The Atomic Force Microscope (AFM), which uses a fine-tipped probe to scan surfaces at the atomic scale, will soon be augmented with a chemical sensor. This involves the use of a hollow AFM cantilever, through which a liquid – in this case mercury – is passed under pressure.The droplet of mercury at the tip acts as a sensor. This microscopic fountain pen was developed by researchers at the University of Twente’s MESA+ Institute for Nanotechnology.
An AFM’s cantilever has a fine tip that can be used to map surfaces at the nanoscale. The movements of the tip are monitored using laser light reflected from the cantilever. If you could manufacture a hollow cantilever and pass a liquid through it, as happens in a fountain pen, then you could kill two birds with one stone. In addition to mapping surfaces, you could also use it to make highly localized measurements of the concentration of specific chemicals. This concept was the brainchild of Dr Peter Schön, a researcher who leads the “Enabling Technologies” Strategic Research Orientation at MESA+.
The hollow cantilever of an AFM (tip is not shown now) is filled with mercury. The drop at the end is a chemical sensor.
The liquid selected was mercury, as it has the ideal properties for this purpose, such as an extremely clean surface. The researchers have created a cantilever with a microscopic tube running through it. The tube’s lining has special mechanical properties, to contain the mercury as it is pumped through under high pressure (6 bar). Using this system, it has proved possible to create a perfect droplet at the tip. The droplet itself is the sensor, moreover it can easily be replaced in situ by a new sensor – the next droplet. It is also important that electrical current is only conducted through the mercury in the microscopic tube and not via parts of the cantilever, so as not to affect the measurement result. This goal, too, was successfully achieved.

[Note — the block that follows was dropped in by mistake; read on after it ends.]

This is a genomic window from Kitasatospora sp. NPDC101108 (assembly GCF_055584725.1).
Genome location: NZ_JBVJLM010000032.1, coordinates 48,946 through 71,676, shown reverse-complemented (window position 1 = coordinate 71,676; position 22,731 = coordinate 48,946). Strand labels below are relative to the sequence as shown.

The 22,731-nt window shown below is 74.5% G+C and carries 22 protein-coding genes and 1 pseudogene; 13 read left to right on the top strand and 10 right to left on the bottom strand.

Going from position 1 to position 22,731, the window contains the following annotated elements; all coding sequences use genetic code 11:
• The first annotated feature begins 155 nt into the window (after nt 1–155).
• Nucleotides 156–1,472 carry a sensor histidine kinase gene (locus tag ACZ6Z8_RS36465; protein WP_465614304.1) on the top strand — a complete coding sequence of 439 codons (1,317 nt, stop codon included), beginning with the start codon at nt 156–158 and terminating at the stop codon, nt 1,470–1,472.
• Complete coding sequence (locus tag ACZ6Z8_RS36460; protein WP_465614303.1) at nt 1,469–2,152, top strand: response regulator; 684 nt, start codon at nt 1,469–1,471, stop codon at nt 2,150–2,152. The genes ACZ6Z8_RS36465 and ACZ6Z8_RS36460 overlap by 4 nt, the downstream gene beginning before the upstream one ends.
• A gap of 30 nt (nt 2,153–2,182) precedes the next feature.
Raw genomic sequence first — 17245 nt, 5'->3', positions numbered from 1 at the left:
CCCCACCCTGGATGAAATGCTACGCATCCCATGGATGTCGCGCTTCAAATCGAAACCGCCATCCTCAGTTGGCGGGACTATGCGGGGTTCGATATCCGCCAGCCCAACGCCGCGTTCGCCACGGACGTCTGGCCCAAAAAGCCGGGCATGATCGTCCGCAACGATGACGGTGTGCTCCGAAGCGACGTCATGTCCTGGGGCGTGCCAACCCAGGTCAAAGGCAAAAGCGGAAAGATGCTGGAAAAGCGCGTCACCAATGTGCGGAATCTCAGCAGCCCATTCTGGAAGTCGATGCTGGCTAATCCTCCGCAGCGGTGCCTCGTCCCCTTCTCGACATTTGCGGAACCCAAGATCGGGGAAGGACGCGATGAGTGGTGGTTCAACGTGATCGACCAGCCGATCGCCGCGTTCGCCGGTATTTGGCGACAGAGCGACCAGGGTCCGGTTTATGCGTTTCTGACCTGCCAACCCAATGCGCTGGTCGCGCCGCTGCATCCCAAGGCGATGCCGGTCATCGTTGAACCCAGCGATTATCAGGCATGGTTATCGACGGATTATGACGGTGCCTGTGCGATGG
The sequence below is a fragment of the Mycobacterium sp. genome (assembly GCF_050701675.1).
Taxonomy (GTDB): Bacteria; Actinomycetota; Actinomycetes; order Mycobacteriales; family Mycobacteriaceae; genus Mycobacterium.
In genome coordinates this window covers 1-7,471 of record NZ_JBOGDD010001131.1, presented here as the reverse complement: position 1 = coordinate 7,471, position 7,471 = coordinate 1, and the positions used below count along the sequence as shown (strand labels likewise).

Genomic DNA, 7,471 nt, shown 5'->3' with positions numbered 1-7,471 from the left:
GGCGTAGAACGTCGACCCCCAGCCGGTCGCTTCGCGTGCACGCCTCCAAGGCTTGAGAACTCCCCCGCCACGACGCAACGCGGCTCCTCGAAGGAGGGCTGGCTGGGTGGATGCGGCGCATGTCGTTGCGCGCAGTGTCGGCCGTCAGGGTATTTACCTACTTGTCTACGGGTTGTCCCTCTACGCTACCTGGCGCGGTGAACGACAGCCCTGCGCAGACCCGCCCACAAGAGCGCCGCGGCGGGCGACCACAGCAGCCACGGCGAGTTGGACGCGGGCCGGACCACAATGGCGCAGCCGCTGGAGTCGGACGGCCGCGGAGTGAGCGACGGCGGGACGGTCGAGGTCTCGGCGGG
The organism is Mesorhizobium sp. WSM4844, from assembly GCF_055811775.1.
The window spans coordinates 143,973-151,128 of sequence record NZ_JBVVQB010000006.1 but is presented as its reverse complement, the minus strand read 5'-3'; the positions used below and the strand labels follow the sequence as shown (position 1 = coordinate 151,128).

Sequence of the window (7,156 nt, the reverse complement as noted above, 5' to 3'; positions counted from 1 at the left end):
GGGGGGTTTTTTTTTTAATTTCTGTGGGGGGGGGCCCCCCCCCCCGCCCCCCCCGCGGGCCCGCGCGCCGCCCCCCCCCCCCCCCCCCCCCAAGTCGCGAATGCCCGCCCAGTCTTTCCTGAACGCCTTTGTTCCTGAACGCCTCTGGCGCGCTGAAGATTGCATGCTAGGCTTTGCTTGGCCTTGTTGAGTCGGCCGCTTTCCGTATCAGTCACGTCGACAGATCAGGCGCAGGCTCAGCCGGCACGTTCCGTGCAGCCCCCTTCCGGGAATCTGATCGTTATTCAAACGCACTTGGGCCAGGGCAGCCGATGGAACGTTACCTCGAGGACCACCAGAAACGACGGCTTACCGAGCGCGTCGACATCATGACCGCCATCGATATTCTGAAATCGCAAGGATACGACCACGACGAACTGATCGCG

A sensor of such exquisite sensitivity can be used to measure concentrations of specific chemicals on biomolecules and biomembranes, for example. It can also be used in combination with AFM, to make highly localized measurements of corrosion while at the same time gathering other information about the surface in question. This makes for a particularly powerful combination of measurement methods.
Details of the “fountain pen’s” mechanism of action were recently published in “Analytical Chemistry”. The researchers are now focusing on ways of combining this technique with an AFM tip. They are also developing a technique for efficiently releasing the used mercury droplet to make way for a “clean” sensor.
In the course of this study Dr Schön cooperated with micromechanics experts from the Transducers Science and Technology group (which is also part of MESA+) and with a spinoff company, SmartTip (www.smarttip.nl)